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Frogpond 44.2 • 2021

Museum of Haiku
Literature Award

Haiku & Senryu

Essay 1 - "Persimmons"

Essay 2 - "Heft of Haiku"



Book Reviews

From the Editor

Haiku Society of America


The Heft of Haiku

by Michael Dylan Welch

"The Heft of Haiku"
(complete PDF version)

Here is a sample excerpt from the opening page of this interview:

It occurred to me recently that one way to apprehend the difference between the sounds of Japanese and the syllables of English is to think of baseball. The pattern of 5-7-5 sounds (not syllables) in a Japanese haiku produces a poem of a particular heft or weight. Think of that as being like a baseball. And I do mean a baseball — a specific size of ball used in American professional baseball leagues. But if you write 5-7-5 syllables in an English haiku, you end up producing a bigger ball — like a softball — because of differences in language. Japanese words are typically many short staccato syllables, so a Japanese haiku reaches 17 sounds using fewer words and less content than an English haiku provides in 17 syllables. In fact, I recently read an observation by Kit Pancoast Nagamura, a Japan-based haiku poet who hosted NHK’s “Haiku Masters” television show for three years, that if you write 17 syllables in English, you can easily write enough content to fill two haiku in Japanese (in her book, Grit, Grace, and Gold: Haiku Celebrating the Sports of Summer). Thus, an English-language haiku will typically reach the weight and size of a “baseball” with fewer than 17 syllables, whereas insisting on 5-7-5 syllables nearly always produces a larger “softball” size of poem. As a result, a 17-syllable haiku in English may be said to be “obese” compared with the leaner weight of a Japanese haiku. That leaner haiku isn’t “hefty” at all, but does have a particular heft.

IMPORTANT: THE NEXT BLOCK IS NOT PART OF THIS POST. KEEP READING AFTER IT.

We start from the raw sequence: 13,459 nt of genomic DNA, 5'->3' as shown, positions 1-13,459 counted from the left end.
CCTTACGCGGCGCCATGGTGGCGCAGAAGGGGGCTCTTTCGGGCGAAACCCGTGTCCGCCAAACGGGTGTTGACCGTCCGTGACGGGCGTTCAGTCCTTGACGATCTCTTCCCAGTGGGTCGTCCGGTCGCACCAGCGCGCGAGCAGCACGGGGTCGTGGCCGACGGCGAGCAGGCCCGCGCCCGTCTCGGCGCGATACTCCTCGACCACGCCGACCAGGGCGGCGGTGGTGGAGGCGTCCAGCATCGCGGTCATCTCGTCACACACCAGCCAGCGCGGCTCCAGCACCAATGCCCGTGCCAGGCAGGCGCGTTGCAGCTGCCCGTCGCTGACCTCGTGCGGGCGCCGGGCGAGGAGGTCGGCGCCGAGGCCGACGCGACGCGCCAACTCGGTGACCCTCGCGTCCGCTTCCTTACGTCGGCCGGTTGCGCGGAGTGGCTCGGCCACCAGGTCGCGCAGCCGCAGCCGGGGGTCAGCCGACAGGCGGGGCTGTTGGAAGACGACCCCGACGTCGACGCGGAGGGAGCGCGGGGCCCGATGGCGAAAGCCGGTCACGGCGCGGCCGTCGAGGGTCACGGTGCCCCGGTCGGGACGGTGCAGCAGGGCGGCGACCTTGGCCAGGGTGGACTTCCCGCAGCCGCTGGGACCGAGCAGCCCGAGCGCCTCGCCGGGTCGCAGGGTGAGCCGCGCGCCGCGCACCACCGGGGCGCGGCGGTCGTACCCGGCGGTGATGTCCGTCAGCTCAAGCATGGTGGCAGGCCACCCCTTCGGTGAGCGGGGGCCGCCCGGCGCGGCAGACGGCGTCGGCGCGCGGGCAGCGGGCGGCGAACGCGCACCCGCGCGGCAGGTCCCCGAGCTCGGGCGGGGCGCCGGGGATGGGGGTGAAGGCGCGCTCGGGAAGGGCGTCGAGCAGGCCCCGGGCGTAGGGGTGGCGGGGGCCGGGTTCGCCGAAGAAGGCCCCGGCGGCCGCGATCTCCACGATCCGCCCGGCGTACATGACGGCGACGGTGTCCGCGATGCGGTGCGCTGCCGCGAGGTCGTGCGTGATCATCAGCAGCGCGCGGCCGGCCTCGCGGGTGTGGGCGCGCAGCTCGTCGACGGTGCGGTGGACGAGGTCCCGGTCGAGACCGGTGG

Although it helps to know Japanese, one can still get a feel for this difference in heft by listening to haiku in both Japanese and English, hearing the distinction that 5-7-5 syllables in English nearly always takes longer to say, never mind that the English also contains more words, concepts, or images. Sensitivity to the words and images shared in Japanese haiku will give you an additional sense of each poem’s individual heft, and therefore a sense of the heft of the genre itself if you pay attention to many haiku in Japanese, even if only through translation.

[feature continues for several more pages] . . .

Welch, Michael Dylan. "Heft of Haiku." Frogpond 44.2, Spring-Summer 2021, 109-115.

This excerpt inclues the first page of the feature: page 109. The complete feature includes pages 109-115. To read the complete feature, click on the link to the PDF version:

"Heft of Haiku"
(complete PDF version)